“Bonjour!” beamed the skinny young monk as he hurried past me down the steep dirt path, his brown habit flapping behind him. It turns out the local monastery had only been finished 10 years ago. I’d have thought there were sufficient monasteries in France to house today’s crop of aspiring monks, but apparently not. It’s not just men of the cloth that are being drawn to Ventoux – what was once a quiet backwater is now one of the most exciting and dynamic areas of the Rhône.
Phillipe Gimel was a pharmacist in Lorraine near Alsace until he decided to retrain as a winemaker. After stints at some of the top names in Châteauneuf-du-Pape (Beaucastel, La Janasse) he decided to establish his own domaine. He didn’t have a large sum to invest in a vineyard but he was determined to find good terroir, so he focussed first and foremost on geology. “If you can study geology, you can still find great terroirs that are unknown… And as soon as you have a mountain, it’s almost an obligation that the terroir will be great,” says Philippe. It led him to the hilltop town of Le Barroux, near Mont Ventoux.
At 1,912m, Mont Ventoux is the tallest mountain in the region and is the focal point for a picturesque land that’s rich in biodiversity. Philippe bought a 23 hectare vineyard in the north of the appellation in 2003 which he christened Saint Jean du Barroux. His land stretches over a sloping hillside; the shallow soils and competition from surrounding trees result in naturally low yields. It sits on a geographical fault that throws up a jumble of different soil types, and the local water sources help stave off drought. He speaks like a man who has struck gold, and when you taste the wines, you can’t help but agree.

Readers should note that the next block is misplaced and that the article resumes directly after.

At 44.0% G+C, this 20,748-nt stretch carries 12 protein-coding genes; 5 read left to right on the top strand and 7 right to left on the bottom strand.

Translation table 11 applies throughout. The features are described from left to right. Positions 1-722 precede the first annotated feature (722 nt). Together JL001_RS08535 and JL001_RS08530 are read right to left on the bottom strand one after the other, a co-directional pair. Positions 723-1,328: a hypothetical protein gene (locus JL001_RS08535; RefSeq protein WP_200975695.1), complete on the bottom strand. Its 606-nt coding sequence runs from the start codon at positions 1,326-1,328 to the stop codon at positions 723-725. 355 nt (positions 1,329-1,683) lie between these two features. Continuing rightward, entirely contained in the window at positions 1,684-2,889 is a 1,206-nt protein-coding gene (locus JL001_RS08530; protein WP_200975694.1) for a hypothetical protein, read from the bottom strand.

Not all of Ventoux’s terroir is this promising however. It’s one of the lowly satellite appellations of the Southern Rhône, and although the wines are identifiably Rhône in style, producers aren’t even allowed to use the basic term Côtes-du-Rhône on their labels. You can see on the map how big the appellation is – it’s one of the biggest in France. With a hulking great mountain in the middle, not all of the area can be planted, but nonetheless the appellation has 5,913 hectares under vine (that’s roughly twice as much as Châteauneuf, four times as much as Crozes-Hermitage, twenty times as much as Côte-Rôtie).